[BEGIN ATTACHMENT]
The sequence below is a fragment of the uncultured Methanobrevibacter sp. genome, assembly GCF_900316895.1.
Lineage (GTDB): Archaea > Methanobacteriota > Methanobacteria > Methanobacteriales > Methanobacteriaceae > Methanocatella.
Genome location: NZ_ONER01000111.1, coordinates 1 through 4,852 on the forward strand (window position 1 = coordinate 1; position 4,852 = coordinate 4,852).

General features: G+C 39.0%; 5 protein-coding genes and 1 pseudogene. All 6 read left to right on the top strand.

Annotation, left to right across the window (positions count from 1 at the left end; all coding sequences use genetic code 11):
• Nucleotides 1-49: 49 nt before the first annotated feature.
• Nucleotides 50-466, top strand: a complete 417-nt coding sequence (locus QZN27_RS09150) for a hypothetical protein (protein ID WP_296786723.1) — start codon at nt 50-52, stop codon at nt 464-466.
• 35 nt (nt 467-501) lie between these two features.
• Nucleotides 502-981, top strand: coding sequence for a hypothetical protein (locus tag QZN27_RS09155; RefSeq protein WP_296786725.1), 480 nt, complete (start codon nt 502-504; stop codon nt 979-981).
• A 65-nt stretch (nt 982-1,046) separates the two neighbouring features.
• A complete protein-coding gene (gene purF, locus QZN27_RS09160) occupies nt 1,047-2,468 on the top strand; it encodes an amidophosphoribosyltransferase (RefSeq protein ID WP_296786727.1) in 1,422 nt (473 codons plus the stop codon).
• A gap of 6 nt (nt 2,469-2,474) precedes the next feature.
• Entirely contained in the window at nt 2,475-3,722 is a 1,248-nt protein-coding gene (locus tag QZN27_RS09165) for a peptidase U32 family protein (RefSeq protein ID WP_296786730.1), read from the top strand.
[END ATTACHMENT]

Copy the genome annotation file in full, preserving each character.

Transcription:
The sequence below is a fragment of the uncultured Methanobrevibacter sp. genome, assembly GCF_900316895.1.
Lineage (GTDB): Archaea > Methanobacteriota > Methanobacteria > Methanobacteriales > Methanobacteriaceae > Methanocatella.
Genome location: NZ_ONER01000111.1, coordinates 1 through 4,852 on the forward strand (window position 1 = coordinate 1; position 4,852 = coordinate 4,852).

General features: G+C 39.0%; 5 protein-coding genes and 1 pseudogene. All 6 read left to right on the top strand.

Annotation, left to right across the window (positions count from 1 at the left end; all coding sequences use genetic code 11):
• Nucleotides 1-49: 49 nt before the first annotated feature.
• Nucleotides 50-466, top strand: a complete 417-nt coding sequence (locus QZN27_RS09150) for a hypothetical protein (protein ID WP_296786723.1) — start codon at nt 50-52, stop codon at nt 464-466.
• 35 nt (nt 467-501) lie between these two features.
• Nucleotides 502-981, top strand: coding sequence for a hypothetical protein (locus tag QZN27_RS09155; RefSeq protein WP_296786725.1), 480 nt, complete (start codon nt 502-504; stop codon nt 979-981).
• A 65-nt stretch (nt 982-1,046) separates the two neighbouring features.
• A complete protein-coding gene (gene purF, locus QZN27_RS09160) occupies nt 1,047-2,468 on the top strand; it encodes an amidophosphoribosyltransferase (RefSeq protein ID WP_296786727.1) in 1,422 nt (473 codons plus the stop codon).
• A gap of 6 nt (nt 2,469-2,474) precedes the next feature.
• Entirely contained in the window at nt 2,475-3,722 is a 1,248-nt protein-coding gene (locus tag QZN27_RS09165) for a peptidase U32 family protein (RefSeq protein ID WP_296786730.1), read from the top strand.